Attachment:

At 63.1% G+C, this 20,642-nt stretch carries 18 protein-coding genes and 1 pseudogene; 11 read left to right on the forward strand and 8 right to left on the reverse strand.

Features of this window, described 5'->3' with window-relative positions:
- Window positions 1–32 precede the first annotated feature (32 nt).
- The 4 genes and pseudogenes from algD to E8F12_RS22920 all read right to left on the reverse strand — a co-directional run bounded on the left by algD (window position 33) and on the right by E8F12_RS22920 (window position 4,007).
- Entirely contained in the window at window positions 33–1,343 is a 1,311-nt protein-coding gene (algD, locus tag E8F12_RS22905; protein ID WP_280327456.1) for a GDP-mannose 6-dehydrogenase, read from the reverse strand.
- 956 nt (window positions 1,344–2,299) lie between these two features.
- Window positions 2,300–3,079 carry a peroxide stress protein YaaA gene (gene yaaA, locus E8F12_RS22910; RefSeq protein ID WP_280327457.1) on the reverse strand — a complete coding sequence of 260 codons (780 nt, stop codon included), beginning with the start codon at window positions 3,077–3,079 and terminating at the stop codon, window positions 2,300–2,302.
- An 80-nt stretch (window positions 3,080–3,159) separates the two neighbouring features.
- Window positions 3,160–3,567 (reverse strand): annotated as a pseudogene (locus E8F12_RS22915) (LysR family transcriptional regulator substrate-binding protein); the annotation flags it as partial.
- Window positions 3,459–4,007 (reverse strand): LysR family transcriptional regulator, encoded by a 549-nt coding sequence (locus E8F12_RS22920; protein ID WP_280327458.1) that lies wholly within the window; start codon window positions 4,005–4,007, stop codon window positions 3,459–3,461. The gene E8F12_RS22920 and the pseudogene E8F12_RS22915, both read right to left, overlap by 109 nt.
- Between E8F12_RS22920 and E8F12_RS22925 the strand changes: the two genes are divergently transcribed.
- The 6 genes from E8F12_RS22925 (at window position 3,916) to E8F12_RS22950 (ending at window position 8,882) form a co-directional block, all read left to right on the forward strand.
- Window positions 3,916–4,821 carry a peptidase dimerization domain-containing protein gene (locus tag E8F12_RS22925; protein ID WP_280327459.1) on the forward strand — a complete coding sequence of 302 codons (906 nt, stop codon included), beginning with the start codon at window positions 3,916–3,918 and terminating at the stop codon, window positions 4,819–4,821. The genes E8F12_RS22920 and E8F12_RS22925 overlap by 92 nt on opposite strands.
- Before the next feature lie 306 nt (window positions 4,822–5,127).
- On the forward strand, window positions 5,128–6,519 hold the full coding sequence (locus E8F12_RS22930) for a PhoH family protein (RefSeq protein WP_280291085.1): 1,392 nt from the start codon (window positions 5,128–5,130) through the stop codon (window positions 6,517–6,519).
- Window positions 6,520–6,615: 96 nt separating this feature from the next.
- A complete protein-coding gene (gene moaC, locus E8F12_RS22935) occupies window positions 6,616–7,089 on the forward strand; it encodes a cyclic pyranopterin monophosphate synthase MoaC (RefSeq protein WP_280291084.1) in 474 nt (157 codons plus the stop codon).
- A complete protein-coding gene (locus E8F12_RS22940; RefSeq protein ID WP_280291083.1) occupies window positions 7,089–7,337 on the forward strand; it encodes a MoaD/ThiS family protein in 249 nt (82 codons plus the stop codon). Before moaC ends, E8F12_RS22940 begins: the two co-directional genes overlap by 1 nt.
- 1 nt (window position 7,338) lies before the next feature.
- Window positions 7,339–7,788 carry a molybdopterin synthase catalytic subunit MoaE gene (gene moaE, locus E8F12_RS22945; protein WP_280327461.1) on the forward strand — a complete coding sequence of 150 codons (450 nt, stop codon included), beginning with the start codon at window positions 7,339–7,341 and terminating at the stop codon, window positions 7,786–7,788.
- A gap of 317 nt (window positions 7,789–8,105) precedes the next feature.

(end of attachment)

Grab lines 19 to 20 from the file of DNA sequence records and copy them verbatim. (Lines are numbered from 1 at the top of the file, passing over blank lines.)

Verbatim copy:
- 1 nt (window position 7,338) lies before the next feature.
- Window positions 7,339–7,788 carry a molybdopterin synthase catalytic subunit MoaE gene (gene moaE, locus E8F12_RS22945; protein WP_280327461.1) on the forward strand — a complete coding sequence of 150 codons (450 nt, stop codon included), beginning with the start codon at window positions 7,339–7,341 and terminating at the stop codon, window positions 7,786–7,788.